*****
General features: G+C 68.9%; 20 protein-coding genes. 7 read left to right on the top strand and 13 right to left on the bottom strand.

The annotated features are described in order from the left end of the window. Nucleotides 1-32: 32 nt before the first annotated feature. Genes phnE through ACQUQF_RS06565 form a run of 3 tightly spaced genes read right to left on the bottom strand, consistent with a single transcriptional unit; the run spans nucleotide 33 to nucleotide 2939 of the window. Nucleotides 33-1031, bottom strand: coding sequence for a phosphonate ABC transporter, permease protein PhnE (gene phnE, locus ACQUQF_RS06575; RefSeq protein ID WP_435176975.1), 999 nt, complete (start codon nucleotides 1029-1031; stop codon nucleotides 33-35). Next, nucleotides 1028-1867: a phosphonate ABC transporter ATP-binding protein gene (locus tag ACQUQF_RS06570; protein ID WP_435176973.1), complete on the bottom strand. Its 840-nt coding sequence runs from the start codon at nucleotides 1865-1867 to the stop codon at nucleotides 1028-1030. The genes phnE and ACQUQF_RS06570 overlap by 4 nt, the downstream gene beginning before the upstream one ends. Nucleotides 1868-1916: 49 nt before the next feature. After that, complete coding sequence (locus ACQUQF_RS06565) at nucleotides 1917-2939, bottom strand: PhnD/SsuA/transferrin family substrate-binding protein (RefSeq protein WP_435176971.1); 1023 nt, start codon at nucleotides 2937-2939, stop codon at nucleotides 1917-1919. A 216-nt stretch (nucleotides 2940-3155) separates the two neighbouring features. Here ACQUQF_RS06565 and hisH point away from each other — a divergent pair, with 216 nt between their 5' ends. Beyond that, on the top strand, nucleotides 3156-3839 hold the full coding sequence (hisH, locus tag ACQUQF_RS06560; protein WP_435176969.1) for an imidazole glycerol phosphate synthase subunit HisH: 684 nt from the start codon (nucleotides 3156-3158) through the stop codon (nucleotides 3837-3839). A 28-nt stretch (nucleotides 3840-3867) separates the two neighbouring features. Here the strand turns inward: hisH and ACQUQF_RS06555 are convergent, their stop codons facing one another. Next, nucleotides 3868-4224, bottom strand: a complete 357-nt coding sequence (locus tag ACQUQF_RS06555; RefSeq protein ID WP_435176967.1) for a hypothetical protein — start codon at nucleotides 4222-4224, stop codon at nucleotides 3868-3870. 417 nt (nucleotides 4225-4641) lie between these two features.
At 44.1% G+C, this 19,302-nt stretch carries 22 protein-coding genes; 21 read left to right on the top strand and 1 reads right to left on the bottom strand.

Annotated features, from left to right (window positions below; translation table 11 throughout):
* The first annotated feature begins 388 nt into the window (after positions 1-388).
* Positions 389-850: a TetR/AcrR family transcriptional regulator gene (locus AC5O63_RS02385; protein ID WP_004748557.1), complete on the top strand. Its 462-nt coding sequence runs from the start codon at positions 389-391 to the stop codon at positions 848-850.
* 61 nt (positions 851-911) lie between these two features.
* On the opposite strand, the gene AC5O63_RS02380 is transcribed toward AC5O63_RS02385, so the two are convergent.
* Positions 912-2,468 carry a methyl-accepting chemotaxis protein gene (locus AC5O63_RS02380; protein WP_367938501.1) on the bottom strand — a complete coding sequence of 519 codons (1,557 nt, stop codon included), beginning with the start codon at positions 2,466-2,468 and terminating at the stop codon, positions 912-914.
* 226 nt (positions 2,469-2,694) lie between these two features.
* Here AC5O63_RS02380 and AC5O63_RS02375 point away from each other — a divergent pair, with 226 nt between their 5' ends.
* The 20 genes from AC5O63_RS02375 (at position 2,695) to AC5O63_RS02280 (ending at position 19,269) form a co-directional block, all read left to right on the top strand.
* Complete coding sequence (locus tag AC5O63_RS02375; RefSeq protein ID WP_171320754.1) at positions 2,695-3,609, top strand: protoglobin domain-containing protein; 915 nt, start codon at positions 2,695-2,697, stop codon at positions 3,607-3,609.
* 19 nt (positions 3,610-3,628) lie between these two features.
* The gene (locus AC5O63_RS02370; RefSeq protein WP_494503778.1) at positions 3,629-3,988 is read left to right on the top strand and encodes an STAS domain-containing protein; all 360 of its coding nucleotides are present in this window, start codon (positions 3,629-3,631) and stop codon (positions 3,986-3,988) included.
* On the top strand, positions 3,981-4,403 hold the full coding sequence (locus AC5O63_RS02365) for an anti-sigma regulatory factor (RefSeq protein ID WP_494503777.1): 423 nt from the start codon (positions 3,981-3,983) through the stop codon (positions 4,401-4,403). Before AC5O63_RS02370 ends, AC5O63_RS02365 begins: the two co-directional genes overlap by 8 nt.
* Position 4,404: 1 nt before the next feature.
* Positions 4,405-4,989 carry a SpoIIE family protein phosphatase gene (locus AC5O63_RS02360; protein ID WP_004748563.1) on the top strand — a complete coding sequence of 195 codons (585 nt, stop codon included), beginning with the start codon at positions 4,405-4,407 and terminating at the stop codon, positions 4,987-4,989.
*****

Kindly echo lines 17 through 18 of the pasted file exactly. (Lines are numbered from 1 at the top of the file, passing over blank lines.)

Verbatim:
* Position 4,404: 1 nt before the next feature.
* Positions 4,405-4,989 carry a SpoIIE family protein phosphatase gene (locus AC5O63_RS02360; protein ID WP_004748563.1) on the top strand — a complete coding sequence of 195 codons (585 nt, stop codon included), beginning with the start codon at positions 4,405-4,407 and terminating at the stop codon, positions 4,987-4,989.